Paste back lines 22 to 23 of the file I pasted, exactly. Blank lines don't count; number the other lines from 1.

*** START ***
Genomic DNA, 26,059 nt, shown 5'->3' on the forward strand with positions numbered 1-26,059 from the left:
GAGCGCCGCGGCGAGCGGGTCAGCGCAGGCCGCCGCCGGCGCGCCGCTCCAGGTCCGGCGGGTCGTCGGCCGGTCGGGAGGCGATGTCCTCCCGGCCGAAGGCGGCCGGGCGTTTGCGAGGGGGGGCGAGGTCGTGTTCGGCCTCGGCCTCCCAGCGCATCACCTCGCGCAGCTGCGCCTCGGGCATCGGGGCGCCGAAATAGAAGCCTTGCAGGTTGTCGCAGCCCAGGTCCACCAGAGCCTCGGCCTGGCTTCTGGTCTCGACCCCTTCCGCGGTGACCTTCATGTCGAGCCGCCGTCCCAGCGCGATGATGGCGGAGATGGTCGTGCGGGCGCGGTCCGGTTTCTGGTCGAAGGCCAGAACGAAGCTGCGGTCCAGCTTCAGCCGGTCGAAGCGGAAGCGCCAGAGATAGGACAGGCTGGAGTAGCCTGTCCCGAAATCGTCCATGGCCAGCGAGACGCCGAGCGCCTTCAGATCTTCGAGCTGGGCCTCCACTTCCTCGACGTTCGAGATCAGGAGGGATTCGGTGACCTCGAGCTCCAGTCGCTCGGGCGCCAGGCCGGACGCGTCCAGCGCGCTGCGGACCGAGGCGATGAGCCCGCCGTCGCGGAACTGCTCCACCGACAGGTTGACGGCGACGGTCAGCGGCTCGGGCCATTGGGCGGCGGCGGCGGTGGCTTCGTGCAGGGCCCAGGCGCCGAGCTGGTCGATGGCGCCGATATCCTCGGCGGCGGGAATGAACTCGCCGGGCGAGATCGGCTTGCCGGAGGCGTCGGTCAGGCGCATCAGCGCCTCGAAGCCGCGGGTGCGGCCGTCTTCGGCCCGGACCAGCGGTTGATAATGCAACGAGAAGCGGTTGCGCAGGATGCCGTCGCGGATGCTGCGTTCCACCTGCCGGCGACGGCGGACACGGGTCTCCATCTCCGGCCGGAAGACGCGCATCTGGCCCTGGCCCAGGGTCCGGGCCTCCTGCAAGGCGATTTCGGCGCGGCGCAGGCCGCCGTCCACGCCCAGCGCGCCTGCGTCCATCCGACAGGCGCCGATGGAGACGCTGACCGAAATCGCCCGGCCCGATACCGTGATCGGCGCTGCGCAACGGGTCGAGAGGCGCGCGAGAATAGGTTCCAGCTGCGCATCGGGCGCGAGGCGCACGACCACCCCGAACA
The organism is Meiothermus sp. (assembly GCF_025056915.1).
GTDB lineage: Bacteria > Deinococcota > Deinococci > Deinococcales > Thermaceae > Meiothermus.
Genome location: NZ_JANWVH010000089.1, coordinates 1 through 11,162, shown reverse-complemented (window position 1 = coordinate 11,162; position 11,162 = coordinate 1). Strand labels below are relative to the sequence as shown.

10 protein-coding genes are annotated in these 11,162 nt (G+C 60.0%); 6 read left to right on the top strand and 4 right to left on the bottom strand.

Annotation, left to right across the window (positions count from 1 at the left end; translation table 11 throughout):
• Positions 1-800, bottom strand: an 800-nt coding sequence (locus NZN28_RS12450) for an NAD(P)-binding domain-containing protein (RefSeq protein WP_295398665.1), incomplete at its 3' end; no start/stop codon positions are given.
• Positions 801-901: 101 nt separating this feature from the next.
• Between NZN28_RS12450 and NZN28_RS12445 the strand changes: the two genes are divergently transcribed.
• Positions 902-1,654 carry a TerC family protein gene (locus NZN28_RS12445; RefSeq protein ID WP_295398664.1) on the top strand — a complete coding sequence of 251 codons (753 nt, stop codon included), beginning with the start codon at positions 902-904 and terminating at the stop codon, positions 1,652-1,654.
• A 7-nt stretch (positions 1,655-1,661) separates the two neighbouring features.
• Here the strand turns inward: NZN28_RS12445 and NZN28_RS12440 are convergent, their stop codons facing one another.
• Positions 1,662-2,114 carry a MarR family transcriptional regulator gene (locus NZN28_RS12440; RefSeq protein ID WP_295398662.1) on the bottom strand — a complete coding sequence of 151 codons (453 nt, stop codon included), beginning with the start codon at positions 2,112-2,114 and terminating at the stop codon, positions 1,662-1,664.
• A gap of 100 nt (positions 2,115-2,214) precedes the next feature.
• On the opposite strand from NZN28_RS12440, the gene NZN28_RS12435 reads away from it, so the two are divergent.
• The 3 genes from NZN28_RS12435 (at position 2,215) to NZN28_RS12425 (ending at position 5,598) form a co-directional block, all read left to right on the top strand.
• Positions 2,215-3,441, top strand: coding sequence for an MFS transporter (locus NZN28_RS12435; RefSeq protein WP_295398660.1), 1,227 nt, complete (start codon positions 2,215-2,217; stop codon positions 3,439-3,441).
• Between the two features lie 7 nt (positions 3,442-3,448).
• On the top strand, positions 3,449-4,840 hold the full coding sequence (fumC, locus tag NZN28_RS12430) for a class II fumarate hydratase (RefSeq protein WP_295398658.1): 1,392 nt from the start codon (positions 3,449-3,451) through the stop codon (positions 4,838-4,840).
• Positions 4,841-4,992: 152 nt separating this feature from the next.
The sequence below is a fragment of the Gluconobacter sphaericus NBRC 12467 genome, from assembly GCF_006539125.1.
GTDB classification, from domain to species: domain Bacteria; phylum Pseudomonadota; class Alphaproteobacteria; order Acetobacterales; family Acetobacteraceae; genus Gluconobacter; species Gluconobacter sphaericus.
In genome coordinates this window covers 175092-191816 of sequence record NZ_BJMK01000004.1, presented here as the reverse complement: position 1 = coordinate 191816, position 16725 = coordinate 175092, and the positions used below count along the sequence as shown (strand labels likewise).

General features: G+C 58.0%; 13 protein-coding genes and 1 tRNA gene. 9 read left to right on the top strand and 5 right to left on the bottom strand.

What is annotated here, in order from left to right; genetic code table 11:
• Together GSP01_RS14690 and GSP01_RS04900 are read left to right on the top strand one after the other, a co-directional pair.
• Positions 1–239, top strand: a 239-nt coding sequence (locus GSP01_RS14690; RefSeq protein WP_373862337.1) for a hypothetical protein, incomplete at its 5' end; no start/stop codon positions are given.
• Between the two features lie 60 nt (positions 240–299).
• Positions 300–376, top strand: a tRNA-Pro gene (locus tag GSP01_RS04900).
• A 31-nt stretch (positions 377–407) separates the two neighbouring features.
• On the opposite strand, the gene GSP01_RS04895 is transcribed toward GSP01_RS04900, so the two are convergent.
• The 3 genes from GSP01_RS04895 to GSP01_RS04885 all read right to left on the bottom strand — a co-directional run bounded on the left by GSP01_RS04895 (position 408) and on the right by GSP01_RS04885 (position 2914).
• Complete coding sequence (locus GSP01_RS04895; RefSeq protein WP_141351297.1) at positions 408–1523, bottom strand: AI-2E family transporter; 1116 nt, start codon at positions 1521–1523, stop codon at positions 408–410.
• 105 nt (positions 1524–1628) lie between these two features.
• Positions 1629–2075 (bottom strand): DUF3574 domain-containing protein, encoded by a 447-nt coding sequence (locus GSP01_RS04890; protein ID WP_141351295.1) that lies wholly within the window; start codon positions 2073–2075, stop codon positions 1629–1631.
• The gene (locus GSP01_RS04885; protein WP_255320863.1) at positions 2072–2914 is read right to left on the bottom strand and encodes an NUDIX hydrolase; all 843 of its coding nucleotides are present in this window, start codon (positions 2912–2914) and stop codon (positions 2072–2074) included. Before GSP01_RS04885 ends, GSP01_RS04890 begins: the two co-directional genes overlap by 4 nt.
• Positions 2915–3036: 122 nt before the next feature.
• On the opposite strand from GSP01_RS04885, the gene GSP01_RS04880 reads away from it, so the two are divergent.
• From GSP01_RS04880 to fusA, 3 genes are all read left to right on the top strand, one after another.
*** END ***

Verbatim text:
The sequence below is a fragment of the Gluconobacter sphaericus NBRC 12467 genome, from assembly GCF_006539125.1.
GTDB classification, from domain to species: domain Bacteria; phylum Pseudomonadota; class Alphaproteobacteria; order Acetobacterales; family Acetobacteraceae; genus Gluconobacter; species Gluconobacter sphaericus.